Pope Francis on Sunday told an assembly of bishops at the Vatican who scrapped language welcoming gays to the Roman Catholic faith not to fear change.

Last week, the church released a groundbreaking draft report which asked Catholics to consider acceptance of gays. Conservatives criticized the move and the bishops responded by watering down the language.

The new version replaced the title “Welcoming homosexuals” with “Providing for homosexual persons” and altered a reference to gay unions as constituting “precious support in the life of the partners” to constituting “valuable support in the life of these persons.”

According to the AP, the revised language did not receive the two-thirds majority needed to pass.

At a ceremony where he beatified the late Pope Paul VI, which took place at the conclusion of the bishops' assembly, Pope Francis, who wants to modernize the church, told the thousands gathered inside St. Peter's Square that the church has to adapt as society changes: “By carefully surveying the signs of the times we are making every effort to adapt our ways and methods to the growing needs of our times and the changing conditions of society.”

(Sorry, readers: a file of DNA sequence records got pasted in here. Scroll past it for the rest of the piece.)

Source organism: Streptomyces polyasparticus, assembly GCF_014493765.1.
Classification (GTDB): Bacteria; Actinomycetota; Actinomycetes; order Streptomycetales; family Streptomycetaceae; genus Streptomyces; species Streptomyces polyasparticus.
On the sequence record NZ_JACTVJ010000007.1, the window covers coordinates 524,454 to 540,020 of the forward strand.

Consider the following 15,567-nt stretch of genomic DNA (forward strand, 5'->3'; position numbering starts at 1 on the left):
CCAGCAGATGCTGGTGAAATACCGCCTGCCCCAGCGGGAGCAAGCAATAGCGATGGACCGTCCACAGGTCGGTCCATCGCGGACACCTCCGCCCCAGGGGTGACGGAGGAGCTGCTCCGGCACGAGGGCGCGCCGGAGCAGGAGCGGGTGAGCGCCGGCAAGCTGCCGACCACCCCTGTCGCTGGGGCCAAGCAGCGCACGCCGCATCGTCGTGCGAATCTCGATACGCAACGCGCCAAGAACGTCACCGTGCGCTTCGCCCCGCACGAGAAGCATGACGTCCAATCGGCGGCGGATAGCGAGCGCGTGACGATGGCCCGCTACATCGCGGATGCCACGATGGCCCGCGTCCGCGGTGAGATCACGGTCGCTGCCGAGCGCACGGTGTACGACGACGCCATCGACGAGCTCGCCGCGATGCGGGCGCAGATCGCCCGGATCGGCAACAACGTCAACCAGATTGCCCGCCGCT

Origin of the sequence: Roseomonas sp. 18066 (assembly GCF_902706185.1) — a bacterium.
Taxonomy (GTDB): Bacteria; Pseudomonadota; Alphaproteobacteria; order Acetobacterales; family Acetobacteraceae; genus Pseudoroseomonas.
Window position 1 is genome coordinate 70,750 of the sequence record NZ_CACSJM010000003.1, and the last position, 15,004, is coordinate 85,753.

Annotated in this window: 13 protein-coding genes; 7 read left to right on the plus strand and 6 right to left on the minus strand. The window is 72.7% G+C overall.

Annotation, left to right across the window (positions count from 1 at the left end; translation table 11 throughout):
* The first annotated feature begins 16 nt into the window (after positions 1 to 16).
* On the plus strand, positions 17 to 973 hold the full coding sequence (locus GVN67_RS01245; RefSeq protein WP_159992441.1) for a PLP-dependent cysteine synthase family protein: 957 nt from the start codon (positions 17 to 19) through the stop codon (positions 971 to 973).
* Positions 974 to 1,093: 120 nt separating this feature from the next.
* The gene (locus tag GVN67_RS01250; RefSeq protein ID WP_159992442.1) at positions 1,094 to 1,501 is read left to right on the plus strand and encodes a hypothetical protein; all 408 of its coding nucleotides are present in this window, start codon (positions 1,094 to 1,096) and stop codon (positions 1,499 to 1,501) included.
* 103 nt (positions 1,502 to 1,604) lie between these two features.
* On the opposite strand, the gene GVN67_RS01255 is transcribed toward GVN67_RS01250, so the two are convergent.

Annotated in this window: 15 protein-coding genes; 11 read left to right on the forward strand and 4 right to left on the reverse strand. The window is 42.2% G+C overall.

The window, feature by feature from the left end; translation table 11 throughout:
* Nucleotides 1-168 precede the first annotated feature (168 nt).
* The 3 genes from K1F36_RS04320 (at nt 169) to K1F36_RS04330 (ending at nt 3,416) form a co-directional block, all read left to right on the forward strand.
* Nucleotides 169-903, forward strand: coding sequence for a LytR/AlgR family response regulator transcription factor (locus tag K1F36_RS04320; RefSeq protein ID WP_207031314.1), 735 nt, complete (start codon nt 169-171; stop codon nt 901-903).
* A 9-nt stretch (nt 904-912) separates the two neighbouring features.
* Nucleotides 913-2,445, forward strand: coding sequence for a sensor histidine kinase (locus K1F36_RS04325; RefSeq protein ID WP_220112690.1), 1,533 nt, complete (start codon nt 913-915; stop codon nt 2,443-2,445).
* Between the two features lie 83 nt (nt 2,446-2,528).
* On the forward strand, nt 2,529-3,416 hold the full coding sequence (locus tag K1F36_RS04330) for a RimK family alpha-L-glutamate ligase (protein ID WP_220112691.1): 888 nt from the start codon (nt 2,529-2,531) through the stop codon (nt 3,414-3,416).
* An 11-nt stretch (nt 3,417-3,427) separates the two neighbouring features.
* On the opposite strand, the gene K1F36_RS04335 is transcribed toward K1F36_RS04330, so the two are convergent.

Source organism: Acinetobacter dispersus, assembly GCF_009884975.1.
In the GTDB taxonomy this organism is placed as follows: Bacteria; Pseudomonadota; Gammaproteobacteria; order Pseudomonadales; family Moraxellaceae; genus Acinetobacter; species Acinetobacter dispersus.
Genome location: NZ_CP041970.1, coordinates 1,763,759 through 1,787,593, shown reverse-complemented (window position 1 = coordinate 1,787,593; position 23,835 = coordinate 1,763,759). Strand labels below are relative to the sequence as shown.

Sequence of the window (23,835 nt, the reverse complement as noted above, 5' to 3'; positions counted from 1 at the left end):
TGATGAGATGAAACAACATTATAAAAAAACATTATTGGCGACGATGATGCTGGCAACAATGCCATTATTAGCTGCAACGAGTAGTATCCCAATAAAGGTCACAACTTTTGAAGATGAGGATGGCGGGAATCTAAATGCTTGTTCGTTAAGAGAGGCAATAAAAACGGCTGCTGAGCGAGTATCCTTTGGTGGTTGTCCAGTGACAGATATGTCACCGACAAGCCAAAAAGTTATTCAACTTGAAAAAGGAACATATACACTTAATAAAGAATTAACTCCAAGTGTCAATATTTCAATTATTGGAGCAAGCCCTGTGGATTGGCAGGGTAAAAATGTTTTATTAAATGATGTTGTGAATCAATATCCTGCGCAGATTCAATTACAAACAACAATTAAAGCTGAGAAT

“God is not afraid of new things. That is why he is continually surprising us, opening our hearts and guiding us in unexpected ways,” he added.

In an unusual move, Francis insisted that the paragraphs that failed to pass be included in the full document along with the voting tally, allowing the conversation to continue. Bishops will meet next October to produce a final report.